What is the quickest way to squash conflict? As much as you may want to relax and avoid the issue, that’s actually not the best way to de-escalate problems. The most powerful way to deal with anger and conflicts is to use empathy.
Empathy, the ability to understand and share the feelings of another person, is a tool that we can use to overcome barriers that threaten relationships and foster a sense of connection. Developing empathy means putting yourself in someone else’s shoes and trying to consider their motivations, desires, fears, and goals. When you allow yourself to see things from someone else’s position, you’re less likely to condemn, judge, and criticize. Instead of viewing a conflict as “Me vs. Them”, you may find yourself more apt to recognize the other person’s struggle.
It’s obvious that everyone has their sticking points and sensitive spots, however, it’s not obvious that those things might be influencing someone’s behavior. We might get upset when a co-worker seems to have a short fuse one day, but not know that a parent becoming ill is the source of the additional stress. Without a crystal ball, we don’t have the ability to know everything that’s happening in someone’s life. However, we do have the ability to meet the short fuse with a bit of kindness instead of getting annoyed.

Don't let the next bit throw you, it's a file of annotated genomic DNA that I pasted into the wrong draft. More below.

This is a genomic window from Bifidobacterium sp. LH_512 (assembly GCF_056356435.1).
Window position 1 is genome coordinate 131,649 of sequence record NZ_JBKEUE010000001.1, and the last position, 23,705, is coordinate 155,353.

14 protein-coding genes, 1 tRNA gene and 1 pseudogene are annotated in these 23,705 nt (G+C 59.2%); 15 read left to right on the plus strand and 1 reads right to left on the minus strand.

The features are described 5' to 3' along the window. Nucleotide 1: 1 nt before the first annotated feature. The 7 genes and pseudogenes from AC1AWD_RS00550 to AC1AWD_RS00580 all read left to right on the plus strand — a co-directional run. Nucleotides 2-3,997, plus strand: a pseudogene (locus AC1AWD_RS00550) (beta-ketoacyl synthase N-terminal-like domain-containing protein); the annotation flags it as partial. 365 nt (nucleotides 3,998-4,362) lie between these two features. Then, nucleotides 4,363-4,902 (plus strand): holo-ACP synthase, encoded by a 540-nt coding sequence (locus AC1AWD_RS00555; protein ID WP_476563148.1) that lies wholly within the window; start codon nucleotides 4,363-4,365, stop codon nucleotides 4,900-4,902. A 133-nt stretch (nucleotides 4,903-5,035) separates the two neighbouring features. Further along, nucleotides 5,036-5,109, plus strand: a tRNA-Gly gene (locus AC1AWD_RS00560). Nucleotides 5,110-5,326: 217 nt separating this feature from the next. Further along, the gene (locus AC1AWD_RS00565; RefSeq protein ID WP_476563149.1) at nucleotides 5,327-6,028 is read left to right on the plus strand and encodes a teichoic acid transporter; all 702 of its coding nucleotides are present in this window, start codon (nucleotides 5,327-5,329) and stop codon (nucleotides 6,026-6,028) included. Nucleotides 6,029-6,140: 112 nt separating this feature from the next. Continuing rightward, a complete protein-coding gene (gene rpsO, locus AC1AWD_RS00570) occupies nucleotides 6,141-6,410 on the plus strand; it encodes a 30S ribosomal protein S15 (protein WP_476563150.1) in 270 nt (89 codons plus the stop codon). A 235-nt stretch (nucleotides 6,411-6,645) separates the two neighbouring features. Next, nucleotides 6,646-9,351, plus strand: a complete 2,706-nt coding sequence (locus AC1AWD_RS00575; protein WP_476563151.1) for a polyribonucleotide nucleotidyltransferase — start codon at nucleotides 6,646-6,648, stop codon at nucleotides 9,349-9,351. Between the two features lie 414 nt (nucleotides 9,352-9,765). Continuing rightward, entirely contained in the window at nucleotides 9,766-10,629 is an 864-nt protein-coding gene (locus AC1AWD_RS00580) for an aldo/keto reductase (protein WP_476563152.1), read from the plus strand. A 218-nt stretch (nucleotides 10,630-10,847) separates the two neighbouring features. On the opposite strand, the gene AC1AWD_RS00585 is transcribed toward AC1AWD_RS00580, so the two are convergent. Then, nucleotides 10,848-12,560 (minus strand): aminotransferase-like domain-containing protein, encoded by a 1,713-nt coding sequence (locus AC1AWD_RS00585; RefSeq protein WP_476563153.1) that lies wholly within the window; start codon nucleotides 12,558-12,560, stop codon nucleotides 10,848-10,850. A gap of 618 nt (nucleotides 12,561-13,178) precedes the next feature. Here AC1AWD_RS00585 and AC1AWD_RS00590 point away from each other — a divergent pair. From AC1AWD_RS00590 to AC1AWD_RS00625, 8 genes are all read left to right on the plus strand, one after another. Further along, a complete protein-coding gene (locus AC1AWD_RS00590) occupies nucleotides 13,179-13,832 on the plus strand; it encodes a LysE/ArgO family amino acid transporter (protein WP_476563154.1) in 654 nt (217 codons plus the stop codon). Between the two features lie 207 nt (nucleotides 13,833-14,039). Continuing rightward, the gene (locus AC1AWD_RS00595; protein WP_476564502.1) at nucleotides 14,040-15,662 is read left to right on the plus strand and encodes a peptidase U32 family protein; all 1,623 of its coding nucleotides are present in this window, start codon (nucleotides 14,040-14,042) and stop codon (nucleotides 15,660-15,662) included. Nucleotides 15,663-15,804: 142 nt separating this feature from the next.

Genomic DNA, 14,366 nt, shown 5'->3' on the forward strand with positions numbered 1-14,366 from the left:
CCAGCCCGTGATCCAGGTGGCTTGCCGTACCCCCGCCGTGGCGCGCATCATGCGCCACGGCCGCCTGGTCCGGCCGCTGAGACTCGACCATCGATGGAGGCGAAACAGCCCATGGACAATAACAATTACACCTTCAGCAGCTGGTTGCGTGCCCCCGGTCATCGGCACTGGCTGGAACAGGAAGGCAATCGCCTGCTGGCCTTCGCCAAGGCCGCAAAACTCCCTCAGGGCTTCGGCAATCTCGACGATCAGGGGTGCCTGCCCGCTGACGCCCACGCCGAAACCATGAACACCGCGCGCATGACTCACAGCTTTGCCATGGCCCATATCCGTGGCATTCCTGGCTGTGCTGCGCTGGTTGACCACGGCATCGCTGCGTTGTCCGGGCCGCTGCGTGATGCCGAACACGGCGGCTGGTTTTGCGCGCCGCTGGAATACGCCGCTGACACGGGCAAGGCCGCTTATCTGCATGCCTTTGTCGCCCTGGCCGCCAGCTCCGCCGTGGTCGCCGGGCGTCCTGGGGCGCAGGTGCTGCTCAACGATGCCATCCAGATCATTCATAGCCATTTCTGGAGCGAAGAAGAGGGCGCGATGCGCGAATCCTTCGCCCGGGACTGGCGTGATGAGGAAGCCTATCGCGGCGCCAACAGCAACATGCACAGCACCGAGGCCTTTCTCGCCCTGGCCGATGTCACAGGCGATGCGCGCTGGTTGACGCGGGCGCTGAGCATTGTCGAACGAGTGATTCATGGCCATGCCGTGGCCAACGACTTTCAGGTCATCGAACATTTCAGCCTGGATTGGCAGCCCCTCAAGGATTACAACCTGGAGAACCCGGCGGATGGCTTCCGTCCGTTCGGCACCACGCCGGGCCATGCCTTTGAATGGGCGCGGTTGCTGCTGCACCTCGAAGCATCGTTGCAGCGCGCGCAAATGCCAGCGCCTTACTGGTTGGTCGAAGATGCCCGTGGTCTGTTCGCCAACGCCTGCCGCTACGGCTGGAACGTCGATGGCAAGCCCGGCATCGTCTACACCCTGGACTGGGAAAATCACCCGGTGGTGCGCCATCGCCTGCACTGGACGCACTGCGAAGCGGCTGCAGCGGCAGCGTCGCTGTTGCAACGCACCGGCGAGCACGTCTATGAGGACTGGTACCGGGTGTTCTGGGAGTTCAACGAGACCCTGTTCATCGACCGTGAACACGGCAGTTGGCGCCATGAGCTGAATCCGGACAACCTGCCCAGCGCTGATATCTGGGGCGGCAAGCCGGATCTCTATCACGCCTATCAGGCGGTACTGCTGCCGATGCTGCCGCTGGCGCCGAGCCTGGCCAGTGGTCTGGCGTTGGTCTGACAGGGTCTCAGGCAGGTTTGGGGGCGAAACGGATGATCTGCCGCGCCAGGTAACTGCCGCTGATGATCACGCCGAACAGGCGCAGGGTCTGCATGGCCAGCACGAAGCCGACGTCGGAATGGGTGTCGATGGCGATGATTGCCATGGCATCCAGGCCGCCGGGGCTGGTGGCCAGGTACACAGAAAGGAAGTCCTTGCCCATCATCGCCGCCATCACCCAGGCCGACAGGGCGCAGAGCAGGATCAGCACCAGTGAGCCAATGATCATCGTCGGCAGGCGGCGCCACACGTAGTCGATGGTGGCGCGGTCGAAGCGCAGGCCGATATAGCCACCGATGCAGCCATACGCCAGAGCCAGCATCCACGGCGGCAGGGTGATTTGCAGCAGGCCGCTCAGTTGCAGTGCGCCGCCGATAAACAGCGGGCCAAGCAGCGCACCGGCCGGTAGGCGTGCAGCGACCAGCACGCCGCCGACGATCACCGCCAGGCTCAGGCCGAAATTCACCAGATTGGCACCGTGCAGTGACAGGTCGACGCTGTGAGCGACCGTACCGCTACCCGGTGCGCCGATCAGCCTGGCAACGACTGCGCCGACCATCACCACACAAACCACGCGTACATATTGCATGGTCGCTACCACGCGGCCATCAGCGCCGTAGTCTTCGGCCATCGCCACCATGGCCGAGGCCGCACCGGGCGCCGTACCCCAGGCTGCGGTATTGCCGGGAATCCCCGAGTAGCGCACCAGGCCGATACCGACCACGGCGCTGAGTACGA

When people are in stress mode, their nervous system is preparing them for a fight. Your smile, easy tone of voice, or a kind gesture to offer someone a cup of coffee, might be just the right antidote to the situation.
We all know how hard it is to collaborate with people who seem to only be thinking of themselves. We dread having to interact with them since it seems that they can’t work together without having to put themselves and their ideas first. This narcissism is really just a way that a person shows that they have no empathy. It probably also means that the person is quite fearful and clinging to a flimsy sense of self. It’s probably safe to say that the last thing you want to do is extend the empathy to the Ms. Know-it-All who has none, but that might be just the thing she needs. A display of kindness will not only take her stress down a few notches but also send a peaceful message to the whole group. You’ve set the tone of patience and tolerance for the rest of the group’s interactions.
When you show deep empathy toward others, their defensive energy goes down, and positive energy replaces it. That’s when you can get more creative in solving problems. -Stephen Covey
It is no secret that it takes a strong person to make the first move toward empathy. However, in doing so, the overall success of the group takes a leap forward. Can you be strong enough to lead with kindness?
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6 Things You Need to Know About Empathy. Retrieved fromhttps://www.psychologytoday.com/intl/blog/tech-support/201701/6-things-you-need-know-about-empathy Weisz, E., & Zaki, J. (2018).
Motivated empathy: a social neuroscience perspective.Current Opinion In Psychology,24, 67-71.doi: 10.1016/j.copsyc.2018.05.005